Marks and Spencer announced this week it will charge 5p for plastic bags. Therefore it can be seen that corporations have acknowledged that global warming is occurring and action has to be taken. From the following points made we can see that individuals, governments and corporations are all responsible in both contributing and controlling global warming. We can see that all three have a role in controlling it but the government has the greater role than the other two as it has to both encourage and enforce both individuals and corporations to act upon global warming.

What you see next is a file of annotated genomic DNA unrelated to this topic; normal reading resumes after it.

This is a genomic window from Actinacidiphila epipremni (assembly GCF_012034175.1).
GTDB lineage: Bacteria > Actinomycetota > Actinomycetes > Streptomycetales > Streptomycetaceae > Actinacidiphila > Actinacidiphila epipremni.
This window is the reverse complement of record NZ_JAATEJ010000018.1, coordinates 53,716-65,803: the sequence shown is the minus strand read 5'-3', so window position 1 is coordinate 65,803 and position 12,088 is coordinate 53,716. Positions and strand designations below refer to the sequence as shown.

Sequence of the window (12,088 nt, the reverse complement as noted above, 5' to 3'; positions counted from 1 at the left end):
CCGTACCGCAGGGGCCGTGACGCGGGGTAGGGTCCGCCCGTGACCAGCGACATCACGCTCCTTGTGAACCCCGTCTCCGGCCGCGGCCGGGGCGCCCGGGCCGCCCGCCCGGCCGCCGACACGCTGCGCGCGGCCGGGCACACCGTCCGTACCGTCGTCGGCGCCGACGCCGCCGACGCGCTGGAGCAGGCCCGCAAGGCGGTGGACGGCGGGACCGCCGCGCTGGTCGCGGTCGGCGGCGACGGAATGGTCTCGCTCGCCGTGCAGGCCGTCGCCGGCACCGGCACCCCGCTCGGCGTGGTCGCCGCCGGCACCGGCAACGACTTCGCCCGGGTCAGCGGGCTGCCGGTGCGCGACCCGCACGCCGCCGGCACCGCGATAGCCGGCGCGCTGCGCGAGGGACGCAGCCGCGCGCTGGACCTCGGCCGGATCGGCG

Without the government the individual wouldn’t be recycling as much, and without the government corporations are less likely to take action on global warming as they would be more worried about profits rather than the environment. However the responsibility shouldn’t be thrown all onto national governments because they have the power to do so, as they are not solely responsible for global warming and climate change, both individuals and corporations can use their own initiatives to do their fair share in tackling the problem of global warming. Bibliography * http://yosemite. pa. gov/oar/globalwarming. nsf/UniqueKeyLookup/SHSU5BUMQ9/$File/greenhouseeffect. pdf * AOL, Date Unknown, Top Tips to Stop Global Warming, http://reference. aol. com/planet-earth/global-warming/top-tips-stop-global-warming * Recycle Now, Date Unknown, Stats and Facts, http://www. recyclenow. com/facts/interesting_facts/index. html * Carbon Footprint, Date Unknown, Reducing the Impact, http://www. carbonfootprint. com/athome. html * HAMPTON, D, Date Unknown, How to reduce your carbon footprint, http://news. uk. msn. com/reduce_your_carbon_footprint. spx * Friends of the Earth, March, 2004, Recycling bill success, http://www. foe. co. uk/campaigns/waste/news/recycling_bill_success. html * Department for Environment, Food and Rural Affairs, January 31, 2007, 2005 UK climate change sustainable development indicator and greenhouse gas emissions final figures, http://www. defra. gov. uk/news/2007/070131a. htm * REICH, ROBERT. B, October 18, 2007, Corporations Won’t Lead the Way on Solving Global Warming, http://www. prospect. org/cs/articles? article=corporations_wont_lead_the_way_on_global_warming * BUTLER, RHETT.